When news broke that the man formerly known to the WWE Universe as Big Show, real name Paul Wight, was included in a report on PED use alongside fellow Hall of Fame caliber athletes like Alex Rodriguez, it turned heads around the professional wrestling world.
While Wight hasn’t worked for WWE in years now and has only wrestled four matches since joining AEW in 2022, the news served as a pretty big reminder of what wrestlers once and still likely do in order to perform and look like the top-tier athletes they strive to be, even if the practice remains largely illegal and is looked down on for obvious reasons.
And to make matters worse for Nick Khan, Vince McMahon, and company, one of WWE’s former Superstars, Maven, decided to share a video on his very popular YouTube account to share some insight into his own steroid use from his time in the promotion; a decision he chose to do but came from a desire to keep his dream alive in the biggest wrestling show on the road.
“It was all out of my pocket, and at the end of the day, it was 100% my decision,” Maven said via Fightful.
“It’s not something that most guys would freely discuss with other guys now. You could ask somebody maybe, ‘Hey, what are you on?’ Actually, anytime I was asked, somebody looked at me and asked, ‘Hey, what are you on?’ I took that as a compliment, man. That was a point of pride because that told me that I was getting the results I was looking for. Anything I did, I did in the comfort of my own home, and I just sort of find myself, and I never saw anyone backstage holding on to it or injecting themselves in any way.”
Yikes, that certainly doesn’t look good on WWE, does it? Yes, Maven said he did it out of his own accord and did it out of his own pocket, but as he continued on, it certainly sounded like looking like a hundred grand was an incredibly important part of making that hundred grand contract.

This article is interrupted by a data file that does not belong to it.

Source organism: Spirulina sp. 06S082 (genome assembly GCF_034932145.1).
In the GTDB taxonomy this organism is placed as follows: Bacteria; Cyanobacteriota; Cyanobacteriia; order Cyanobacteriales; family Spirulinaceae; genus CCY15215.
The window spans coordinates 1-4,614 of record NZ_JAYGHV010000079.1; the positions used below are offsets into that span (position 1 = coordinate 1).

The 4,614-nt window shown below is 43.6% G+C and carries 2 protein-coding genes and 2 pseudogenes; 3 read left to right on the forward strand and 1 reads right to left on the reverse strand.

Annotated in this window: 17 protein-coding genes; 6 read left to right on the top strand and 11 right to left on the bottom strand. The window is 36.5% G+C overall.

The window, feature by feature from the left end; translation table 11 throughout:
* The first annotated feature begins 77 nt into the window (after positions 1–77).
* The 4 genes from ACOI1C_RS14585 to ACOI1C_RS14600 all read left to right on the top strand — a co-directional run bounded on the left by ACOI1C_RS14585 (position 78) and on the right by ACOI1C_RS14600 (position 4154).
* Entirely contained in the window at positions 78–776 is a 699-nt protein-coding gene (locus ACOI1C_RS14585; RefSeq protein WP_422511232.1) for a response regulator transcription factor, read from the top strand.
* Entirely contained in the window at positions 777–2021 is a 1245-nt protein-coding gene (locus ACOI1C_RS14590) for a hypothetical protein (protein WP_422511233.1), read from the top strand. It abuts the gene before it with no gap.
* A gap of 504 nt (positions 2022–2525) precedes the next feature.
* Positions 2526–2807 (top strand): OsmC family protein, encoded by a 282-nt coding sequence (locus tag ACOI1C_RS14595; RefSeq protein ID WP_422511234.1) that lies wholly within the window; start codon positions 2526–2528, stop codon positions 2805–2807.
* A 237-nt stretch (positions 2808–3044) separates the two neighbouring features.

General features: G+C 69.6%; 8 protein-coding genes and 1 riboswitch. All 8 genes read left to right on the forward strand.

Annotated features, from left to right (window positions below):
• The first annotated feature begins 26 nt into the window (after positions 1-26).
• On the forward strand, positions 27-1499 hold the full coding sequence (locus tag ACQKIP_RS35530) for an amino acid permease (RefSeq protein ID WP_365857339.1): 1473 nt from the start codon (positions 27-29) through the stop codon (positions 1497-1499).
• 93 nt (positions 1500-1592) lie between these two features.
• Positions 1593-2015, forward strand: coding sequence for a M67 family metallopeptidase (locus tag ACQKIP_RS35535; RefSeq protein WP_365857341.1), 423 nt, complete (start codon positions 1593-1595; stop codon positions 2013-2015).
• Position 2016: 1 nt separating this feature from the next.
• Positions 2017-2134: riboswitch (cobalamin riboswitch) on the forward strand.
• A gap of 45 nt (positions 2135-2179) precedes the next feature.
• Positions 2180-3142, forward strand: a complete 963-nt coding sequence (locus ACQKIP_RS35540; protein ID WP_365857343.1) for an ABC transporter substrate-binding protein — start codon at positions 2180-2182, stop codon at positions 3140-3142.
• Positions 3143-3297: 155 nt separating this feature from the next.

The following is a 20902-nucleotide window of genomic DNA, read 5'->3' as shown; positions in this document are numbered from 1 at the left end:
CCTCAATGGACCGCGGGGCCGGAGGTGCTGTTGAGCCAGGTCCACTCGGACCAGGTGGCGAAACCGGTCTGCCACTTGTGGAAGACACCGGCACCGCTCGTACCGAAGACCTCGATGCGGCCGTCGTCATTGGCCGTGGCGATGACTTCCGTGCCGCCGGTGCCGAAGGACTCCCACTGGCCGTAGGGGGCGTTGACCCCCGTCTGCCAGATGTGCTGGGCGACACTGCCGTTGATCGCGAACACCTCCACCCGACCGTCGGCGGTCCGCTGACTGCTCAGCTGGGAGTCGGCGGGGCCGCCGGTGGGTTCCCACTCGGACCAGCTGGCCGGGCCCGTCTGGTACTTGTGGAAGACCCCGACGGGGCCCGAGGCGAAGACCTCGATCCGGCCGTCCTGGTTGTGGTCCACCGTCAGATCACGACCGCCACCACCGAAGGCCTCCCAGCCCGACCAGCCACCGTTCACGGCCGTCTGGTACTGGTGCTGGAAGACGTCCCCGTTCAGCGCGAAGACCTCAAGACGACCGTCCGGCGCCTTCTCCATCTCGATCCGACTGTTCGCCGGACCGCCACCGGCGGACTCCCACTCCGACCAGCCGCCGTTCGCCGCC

Maven reveals how his steroid use affected his WWE career.
Discussing his time in the WWE Universe a little longer with an eye on how his steroid usage impacted his time in the company, Maven noted that he recalled a few of his co-workers being fired for using PEDs, but it didn’t prevent him doing it anyway, as when he looked better and performed better, he was able to get better opportunities.
“Never was I ever led to believe that I was that my job was in jeopardy in any way. I do remember, you know, a few guys being released, you know, for performance-enhancing drugs. My understanding of it was that that was just WWE’s way at the time to let them go. Me personally, I do feel like when I looked like this, I got more opportunities to be on WWE television at the time. Can I prove that? No, I wouldn’t. I also know what the culture was like back then. I’m actually extremely happy to know that wrestling, not only in the WWE but wrestling as a whole, has moved in a different direction,” Maven noted.
“I’m not saying I would have made any different decisions. I know me, I wouldn’t have. There’s a good chance that that that stuff like this is gonna go to harm me moving forward. Hey, that’s the that’s the hand I was dealt. That’s the hand, more importantly, I dealt myself. I accept the repercussions of my actions.”
Now, as Maven pointed out in other episodes of his YouTube channel, he didn’t exactly make millions of dollars as a member of the WWE Universe, as he surmises that his career earnings topped out around $800,000 for his time in the promotion from 2001-05. He worked plenty of matches, appeared on double-digit Pay-Per-Views, and even won the WWF Hardcore Championship on three occasions, sure, but his in-ring efforts never quite reached the biggest stars of his era; stars like Dwayne “The Rock” Johnson, The Undertaker, or even John Cena, who was already a four-time Champion by 2005. If Maven felt that taking steroids could be the difference between surviving another year and being released, maybe that was his decision and his alone, with the rest of the WWE Universe opting to keep things on the straight and narrow, but if that was his mindset, maybe others had similar feelings too, with even stars as big – literally – as Big Show being linked to the idea too.